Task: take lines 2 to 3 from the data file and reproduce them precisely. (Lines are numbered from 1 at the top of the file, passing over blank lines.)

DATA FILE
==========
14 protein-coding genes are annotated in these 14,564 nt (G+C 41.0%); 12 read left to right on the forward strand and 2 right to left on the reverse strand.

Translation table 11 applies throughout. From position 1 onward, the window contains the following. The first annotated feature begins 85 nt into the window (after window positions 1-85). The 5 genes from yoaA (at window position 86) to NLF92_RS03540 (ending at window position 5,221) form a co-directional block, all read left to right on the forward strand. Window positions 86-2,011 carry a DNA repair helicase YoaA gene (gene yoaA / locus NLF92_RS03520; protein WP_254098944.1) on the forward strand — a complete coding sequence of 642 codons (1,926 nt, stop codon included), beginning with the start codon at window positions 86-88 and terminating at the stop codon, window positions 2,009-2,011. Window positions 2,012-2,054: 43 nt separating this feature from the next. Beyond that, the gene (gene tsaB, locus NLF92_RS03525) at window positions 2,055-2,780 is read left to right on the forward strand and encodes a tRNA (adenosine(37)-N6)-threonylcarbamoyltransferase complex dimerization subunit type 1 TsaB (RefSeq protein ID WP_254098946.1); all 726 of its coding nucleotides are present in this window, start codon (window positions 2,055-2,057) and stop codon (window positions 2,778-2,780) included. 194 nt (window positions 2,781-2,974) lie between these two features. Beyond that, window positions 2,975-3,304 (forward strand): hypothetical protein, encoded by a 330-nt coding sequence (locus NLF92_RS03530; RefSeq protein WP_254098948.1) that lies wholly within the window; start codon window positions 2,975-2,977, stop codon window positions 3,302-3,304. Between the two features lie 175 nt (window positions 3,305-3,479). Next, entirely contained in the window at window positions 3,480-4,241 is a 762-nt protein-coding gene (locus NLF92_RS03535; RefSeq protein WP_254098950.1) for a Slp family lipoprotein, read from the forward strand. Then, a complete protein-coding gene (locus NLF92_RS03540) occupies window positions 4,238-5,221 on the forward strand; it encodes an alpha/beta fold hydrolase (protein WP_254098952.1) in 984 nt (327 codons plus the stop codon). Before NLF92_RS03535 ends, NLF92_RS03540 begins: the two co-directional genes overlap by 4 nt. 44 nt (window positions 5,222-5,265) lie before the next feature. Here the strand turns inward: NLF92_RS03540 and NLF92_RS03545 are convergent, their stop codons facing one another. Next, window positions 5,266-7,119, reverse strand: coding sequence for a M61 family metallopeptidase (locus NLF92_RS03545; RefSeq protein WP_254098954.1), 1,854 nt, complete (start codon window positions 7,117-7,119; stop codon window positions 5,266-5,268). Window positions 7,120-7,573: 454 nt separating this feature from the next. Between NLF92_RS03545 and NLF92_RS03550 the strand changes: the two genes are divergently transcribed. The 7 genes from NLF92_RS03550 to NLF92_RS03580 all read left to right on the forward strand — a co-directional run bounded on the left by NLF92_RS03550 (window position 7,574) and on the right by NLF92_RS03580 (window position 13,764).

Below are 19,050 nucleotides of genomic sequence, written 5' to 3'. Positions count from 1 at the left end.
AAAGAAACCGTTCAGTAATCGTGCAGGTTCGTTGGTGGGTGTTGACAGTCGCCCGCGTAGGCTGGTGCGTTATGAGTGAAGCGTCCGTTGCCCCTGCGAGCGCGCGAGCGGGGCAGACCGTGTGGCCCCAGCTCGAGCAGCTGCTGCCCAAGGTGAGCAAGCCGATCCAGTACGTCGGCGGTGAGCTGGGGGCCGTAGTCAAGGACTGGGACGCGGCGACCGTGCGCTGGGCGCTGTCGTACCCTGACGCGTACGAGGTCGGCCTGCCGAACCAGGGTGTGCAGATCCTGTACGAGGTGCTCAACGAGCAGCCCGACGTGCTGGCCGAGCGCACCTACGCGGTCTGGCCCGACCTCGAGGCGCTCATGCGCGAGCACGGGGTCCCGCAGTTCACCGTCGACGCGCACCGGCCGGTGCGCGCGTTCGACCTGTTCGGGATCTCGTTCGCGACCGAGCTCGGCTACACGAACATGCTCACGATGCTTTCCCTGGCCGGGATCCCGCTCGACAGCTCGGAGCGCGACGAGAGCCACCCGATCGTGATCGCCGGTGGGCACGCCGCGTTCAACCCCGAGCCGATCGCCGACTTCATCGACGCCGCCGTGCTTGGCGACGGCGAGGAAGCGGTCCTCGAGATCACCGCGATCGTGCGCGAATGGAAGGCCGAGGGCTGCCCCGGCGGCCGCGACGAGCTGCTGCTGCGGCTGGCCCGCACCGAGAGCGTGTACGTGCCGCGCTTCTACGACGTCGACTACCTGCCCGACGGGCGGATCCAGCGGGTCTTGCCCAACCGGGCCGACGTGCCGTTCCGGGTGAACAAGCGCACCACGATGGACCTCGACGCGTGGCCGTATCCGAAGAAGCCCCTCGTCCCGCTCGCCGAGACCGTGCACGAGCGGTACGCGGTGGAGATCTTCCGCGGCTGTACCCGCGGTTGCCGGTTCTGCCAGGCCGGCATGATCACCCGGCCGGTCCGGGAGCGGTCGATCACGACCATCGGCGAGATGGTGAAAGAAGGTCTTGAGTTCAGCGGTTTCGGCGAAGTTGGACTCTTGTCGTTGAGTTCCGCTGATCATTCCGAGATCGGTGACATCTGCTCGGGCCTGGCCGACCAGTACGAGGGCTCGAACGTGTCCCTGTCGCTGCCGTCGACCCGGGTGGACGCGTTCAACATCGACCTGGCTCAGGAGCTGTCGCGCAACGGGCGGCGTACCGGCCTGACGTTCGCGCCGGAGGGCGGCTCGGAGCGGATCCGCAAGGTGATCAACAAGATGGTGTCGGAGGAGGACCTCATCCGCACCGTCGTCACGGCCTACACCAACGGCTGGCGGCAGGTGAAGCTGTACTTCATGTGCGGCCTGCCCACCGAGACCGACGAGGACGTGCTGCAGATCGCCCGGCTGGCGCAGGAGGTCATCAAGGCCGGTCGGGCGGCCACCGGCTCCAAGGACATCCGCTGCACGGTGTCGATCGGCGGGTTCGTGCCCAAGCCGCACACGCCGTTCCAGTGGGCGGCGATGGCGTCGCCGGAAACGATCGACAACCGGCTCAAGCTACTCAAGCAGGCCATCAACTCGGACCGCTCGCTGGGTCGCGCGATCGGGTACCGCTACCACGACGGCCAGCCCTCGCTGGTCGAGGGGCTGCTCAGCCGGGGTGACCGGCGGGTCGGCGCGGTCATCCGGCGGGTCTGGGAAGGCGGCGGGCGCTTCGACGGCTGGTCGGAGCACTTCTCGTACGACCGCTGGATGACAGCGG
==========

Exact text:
Translation table 11 applies throughout. From position 1 onward, the window contains the following. The first annotated feature begins 85 nt into the window (after window positions 1-85). The 5 genes from yoaA (at window position 86) to NLF92_RS03540 (ending at window position 5,221) form a co-directional block, all read left to right on the forward strand. Window positions 86-2,011 carry a DNA repair helicase YoaA gene (gene yoaA / locus NLF92_RS03520; protein WP_254098944.1) on the forward strand — a complete coding sequence of 642 codons (1,926 nt, stop codon included), beginning with the start codon at window positions 86-88 and terminating at the stop codon, window positions 2,009-2,011. Window positions 2,012-2,054: 43 nt separating this feature from the next. Beyond that, the gene (gene tsaB, locus NLF92_RS03525) at window positions 2,055-2,780 is read left to right on the forward strand and encodes a tRNA (adenosine(37)-N6)-threonylcarbamoyltransferase complex dimerization subunit type 1 TsaB (RefSeq protein ID WP_254098946.1); all 726 of its coding nucleotides are present in this window, start codon (window positions 2,055-2,057) and stop codon (window positions 2,778-2,780) included. 194 nt (window positions 2,781-2,974) lie between these two features. Beyond that, window positions 2,975-3,304 (forward strand): hypothetical protein, encoded by a 330-nt coding sequence (locus NLF92_RS03530; RefSeq protein WP_254098948.1) that lies wholly within the window; start codon window positions 2,975-2,977, stop codon window positions 3,302-3,304. Between the two features lie 175 nt (window positions 3,305-3,479). Next, entirely contained in the window at window positions 3,480-4,241 is a 762-nt protein-coding gene (locus NLF92_RS03535; RefSeq protein WP_254098950.1) for a Slp family lipoprotein, read from the forward strand. Then, a complete protein-coding gene (locus NLF92_RS03540) occupies window positions 4,238-5,221 on the forward strand; it encodes an alpha/beta fold hydrolase (protein WP_254098952.1) in 984 nt (327 codons plus the stop codon). Before NLF92_RS03535 ends, NLF92_RS03540 begins: the two co-directional genes overlap by 4 nt. 44 nt (window positions 5,222-5,265) lie before the next feature. Here the strand turns inward: NLF92_RS03540 and NLF92_RS03545 are convergent, their stop codons facing one another. Next, window positions 5,266-7,119, reverse strand: coding sequence for a M61 family metallopeptidase (locus NLF92_RS03545; RefSeq protein WP_254098954.1), 1,854 nt, complete (start codon window positions 7,117-7,119; stop codon window positions 5,266-5,268). Window positions 7,120-7,573: 454 nt separating this feature from the next. Between NLF92_RS03545 and NLF92_RS03550 the strand changes: the two genes are divergently transcribed. The 7 genes from NLF92_RS03550 to NLF92_RS03580 all read left to right on the forward strand — a co-directional run bounded on the left by NLF92_RS03550 (window position 7,574) and on the right by NLF92_RS03580 (window position 13,764).

Below are 19,050 nucleotides of genomic sequence, written 5' to 3'. Positions count from 1 at the left end.